Paul Gladston: Do you think the response of Chinese audiences to your work is different from that of Western audiences? During the period of modernity in the West there has been an increasingly strong repudiation of public acts of violence against animals. In China there is still, to some degree at least, an open tolerance of such acts; for example, in public markets.

Sun Yuan: As to an understanding of the underlying significance of our work, I don’t think there should be a difference between East and West. Regardless of whether the work is seen in China or elsewhere, there will always be moralists who stand up and criticize the work. Their criticism is often offered from an assumed position of certainty. I am not concerned with the different views of Chinese and Western audiences, rather, with their similarities. I am concerned with whether the viewer is able to break their existing moral boundaries when looking at our work. What is the function of morality? In society perhaps it allows people not to over-analyze the consequences of their actions, not to be over-burdened by responsibilities. It’s safe as long as one follows the rules. For us, we don’t need to rely on such moral standards.

Peng Yu: Let me give you an example. Perhaps, temples are where laymen seek the truth, but Buddha, may be indifferent to that.

Paul Gladston: There are similarities here to Nietzsche’s view of morality; the notion that there are, in actuality, no fixed moral boundaries, and that one has to weigh the consequences of one’s actions outside the reassuring framework of conventional morality.

Sun Yuan: It’s related to the goal you want to achieve. Once you break one regulation, your goal is not simply to break others, but to explore and to question. This time the regulations and boundaries will not be a hindrance.

Paul Gladston: During the last decade you have continued to incorporate animals into your work but without the use of violence.

Sun Yuan: This shift was a subjective choice, rather than the consequence of any outside influence or impact. As time progressed and as issues developed, it became necessary for us to change and deepen the approach that we took towards our work. In the case of Dogs That Cannot Touch Each Other (2003) we made an artwork using fighting dogs; the type of dog that would fight to the death when encountering other dogs. We designed a treadmill and set two dogs on it facing each other separated by a piece of wood. Once we lifted the piece of wood, the dogs would run towards each other. However, since the treadmill was running, they would never reach each other. All they could do is to stare at each other fiercely. This raises an interesting question. Where is the soft spot in all of this? Were the dogs being abused? The answer should be no. These dogs are naturally pugnacious. We only separated them and let them run on the treadmill, which became a sport for the dogs. For those who consider this animal abuse, I don’t understand what they are protesting about. In fact, human nature and animal nature are the same. China hosted the Olympic Games in Beijing in 2008. What is the goal of this type of sporting event? Actually, it is a conversion of actual fighting into regulated competition. It’s agreeable to most people because most people are supportive of the convention of the Olympic Games.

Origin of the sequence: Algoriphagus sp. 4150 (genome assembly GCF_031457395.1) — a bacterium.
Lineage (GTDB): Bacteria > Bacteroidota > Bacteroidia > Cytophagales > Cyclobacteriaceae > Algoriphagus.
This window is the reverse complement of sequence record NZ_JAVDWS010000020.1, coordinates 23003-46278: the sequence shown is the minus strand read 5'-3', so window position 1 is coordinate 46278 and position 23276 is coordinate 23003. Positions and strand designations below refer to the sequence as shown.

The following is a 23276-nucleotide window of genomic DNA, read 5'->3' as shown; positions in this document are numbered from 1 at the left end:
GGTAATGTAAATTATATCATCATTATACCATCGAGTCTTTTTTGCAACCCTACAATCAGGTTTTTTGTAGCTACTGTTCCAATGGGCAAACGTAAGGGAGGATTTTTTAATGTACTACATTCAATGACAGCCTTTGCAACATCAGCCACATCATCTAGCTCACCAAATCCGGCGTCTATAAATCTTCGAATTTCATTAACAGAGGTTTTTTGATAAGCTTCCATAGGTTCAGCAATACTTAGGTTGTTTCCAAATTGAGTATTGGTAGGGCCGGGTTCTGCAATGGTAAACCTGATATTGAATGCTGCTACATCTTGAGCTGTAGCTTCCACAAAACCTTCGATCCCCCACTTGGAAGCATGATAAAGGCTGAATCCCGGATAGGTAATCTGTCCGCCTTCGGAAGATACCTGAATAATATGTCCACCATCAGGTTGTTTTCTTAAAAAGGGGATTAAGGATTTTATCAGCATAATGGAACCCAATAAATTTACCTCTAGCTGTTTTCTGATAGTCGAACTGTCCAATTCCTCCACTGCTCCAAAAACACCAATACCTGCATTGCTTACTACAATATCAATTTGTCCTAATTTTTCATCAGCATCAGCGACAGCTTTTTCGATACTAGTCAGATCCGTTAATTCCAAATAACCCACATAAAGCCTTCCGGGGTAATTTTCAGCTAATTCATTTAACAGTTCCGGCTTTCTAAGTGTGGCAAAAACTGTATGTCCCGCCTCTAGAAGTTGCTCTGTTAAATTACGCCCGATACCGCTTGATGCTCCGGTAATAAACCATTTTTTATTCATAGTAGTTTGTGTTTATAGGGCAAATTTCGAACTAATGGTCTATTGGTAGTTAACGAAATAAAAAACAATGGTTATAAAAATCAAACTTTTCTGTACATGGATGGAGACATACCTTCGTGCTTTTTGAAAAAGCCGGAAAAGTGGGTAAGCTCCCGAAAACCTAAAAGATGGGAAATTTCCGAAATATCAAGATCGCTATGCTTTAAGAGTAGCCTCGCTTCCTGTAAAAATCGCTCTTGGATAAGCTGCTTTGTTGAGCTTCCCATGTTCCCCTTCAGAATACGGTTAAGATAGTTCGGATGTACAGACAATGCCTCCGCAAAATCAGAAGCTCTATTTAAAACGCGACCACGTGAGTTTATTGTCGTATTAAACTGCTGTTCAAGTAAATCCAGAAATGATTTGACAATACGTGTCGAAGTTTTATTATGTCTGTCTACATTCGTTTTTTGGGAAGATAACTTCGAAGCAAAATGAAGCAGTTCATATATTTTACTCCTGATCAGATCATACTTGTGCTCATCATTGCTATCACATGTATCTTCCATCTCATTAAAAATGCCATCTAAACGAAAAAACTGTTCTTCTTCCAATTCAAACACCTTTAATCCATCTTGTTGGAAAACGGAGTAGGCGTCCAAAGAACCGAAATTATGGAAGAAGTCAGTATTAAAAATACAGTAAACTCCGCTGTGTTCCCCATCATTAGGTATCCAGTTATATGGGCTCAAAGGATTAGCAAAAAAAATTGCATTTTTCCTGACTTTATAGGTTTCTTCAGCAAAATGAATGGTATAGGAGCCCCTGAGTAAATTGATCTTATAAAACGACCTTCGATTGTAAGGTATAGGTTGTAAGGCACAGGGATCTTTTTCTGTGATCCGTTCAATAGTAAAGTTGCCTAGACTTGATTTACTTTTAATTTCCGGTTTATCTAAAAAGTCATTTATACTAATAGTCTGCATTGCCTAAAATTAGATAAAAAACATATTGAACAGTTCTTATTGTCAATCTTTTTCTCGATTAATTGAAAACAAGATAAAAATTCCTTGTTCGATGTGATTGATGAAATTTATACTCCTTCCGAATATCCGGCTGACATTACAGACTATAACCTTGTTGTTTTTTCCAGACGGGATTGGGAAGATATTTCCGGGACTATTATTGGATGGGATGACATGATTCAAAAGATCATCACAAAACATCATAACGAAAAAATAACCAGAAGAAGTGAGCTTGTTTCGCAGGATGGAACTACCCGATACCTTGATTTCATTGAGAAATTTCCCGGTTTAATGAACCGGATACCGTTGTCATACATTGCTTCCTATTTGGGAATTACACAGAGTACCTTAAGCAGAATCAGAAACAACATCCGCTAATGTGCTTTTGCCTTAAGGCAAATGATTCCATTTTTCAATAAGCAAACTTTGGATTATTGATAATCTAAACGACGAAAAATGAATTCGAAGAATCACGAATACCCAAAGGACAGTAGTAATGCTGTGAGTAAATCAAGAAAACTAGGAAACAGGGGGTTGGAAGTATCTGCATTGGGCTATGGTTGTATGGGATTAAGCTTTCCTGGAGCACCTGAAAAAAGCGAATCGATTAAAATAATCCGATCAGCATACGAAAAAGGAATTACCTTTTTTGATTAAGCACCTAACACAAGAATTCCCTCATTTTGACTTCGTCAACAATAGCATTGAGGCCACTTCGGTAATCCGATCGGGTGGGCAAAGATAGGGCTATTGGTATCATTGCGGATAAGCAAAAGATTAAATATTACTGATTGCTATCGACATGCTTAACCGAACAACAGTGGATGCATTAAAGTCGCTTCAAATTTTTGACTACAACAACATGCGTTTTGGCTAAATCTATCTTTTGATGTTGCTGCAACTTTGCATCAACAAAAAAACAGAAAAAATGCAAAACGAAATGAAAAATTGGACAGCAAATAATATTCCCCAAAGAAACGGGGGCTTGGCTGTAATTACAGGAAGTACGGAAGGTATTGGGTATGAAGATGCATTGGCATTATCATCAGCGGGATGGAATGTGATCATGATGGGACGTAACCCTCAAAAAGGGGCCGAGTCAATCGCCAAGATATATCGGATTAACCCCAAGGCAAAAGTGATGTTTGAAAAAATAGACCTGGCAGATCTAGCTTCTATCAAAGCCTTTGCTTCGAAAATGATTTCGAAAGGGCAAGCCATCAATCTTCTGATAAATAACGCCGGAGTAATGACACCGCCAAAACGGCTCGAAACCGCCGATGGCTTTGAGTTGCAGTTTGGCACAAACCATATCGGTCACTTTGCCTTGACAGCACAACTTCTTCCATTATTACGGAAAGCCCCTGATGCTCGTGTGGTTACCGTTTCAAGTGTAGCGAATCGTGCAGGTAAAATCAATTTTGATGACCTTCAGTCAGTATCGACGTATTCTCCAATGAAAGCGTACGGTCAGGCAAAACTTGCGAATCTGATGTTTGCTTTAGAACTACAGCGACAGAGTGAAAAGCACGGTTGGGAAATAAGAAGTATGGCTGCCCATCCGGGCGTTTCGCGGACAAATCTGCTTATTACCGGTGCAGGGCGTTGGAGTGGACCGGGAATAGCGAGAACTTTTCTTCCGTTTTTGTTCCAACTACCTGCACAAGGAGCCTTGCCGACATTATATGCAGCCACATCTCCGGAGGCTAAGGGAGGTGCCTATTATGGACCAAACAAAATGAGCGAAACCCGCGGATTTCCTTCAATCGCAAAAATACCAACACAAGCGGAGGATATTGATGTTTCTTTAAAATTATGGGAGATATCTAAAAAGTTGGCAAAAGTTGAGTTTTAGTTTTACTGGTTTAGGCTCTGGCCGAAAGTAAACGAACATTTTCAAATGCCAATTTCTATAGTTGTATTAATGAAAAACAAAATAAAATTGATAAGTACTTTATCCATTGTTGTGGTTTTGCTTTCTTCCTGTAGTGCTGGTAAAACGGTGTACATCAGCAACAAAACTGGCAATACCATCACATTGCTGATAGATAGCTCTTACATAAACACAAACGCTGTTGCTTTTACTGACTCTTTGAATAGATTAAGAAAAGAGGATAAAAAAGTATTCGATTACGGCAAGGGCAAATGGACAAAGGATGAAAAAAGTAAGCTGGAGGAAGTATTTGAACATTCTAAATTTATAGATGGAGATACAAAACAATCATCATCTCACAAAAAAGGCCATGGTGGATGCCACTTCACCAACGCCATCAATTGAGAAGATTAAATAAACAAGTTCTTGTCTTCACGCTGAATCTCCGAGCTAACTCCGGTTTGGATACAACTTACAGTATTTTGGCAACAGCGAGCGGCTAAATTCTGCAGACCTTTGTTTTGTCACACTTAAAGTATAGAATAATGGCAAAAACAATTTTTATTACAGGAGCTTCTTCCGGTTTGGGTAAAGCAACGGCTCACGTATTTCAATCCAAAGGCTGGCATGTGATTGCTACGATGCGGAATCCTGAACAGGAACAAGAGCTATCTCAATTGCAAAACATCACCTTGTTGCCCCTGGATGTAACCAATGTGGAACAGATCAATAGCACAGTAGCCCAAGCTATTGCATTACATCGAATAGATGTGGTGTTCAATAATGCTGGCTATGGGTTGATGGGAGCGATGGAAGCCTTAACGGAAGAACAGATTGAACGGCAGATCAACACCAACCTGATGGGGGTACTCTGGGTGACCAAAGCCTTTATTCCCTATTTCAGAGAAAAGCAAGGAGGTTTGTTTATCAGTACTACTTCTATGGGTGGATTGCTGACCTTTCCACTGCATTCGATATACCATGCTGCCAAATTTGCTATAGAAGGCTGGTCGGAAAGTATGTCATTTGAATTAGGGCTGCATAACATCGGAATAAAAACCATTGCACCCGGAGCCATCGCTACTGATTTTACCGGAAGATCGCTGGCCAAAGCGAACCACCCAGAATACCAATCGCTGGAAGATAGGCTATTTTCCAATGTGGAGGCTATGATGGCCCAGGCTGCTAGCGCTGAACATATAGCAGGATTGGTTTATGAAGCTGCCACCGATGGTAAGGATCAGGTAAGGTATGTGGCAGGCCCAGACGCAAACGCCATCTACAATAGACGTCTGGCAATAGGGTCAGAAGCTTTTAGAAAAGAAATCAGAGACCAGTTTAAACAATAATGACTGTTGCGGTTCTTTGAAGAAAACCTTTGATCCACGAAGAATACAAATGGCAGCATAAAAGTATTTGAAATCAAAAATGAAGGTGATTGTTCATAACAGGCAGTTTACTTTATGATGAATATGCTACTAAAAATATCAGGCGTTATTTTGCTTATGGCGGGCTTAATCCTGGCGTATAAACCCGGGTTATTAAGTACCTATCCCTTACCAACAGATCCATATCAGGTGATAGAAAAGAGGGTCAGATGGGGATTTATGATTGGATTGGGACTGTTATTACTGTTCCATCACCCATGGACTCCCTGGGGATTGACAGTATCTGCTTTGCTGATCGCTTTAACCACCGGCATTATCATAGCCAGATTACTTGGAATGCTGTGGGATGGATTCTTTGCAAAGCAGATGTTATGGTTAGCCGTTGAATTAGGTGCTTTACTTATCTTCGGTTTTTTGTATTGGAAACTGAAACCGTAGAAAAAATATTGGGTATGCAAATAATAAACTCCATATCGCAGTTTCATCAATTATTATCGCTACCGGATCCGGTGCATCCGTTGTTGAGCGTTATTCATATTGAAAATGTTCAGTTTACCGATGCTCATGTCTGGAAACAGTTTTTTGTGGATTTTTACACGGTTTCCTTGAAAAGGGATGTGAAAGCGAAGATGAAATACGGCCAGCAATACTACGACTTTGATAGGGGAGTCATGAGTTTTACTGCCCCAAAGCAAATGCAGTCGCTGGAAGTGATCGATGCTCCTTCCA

Paul Gladston: There are obvious similarities between Dogs That Cannot Touch Each Other and a work that you exhibited more recently entitled Old Persons Home (2007). The latter is an installation consisting of life-size mannequins representing old people of high social status from differing national and cultural backgrounds sitting in remotely controlled electric wheelchairs. The wheelchairs move constantly, almost but never quite colliding with one another. There is a continual suggestion of struggle and conflict, but conflict and struggle that is never fully realised. How might we interpret this work? Did you intend it to act as a metaphor for the indirectness of contemporary political and cultural conflict as part of the integrative process of globalisation?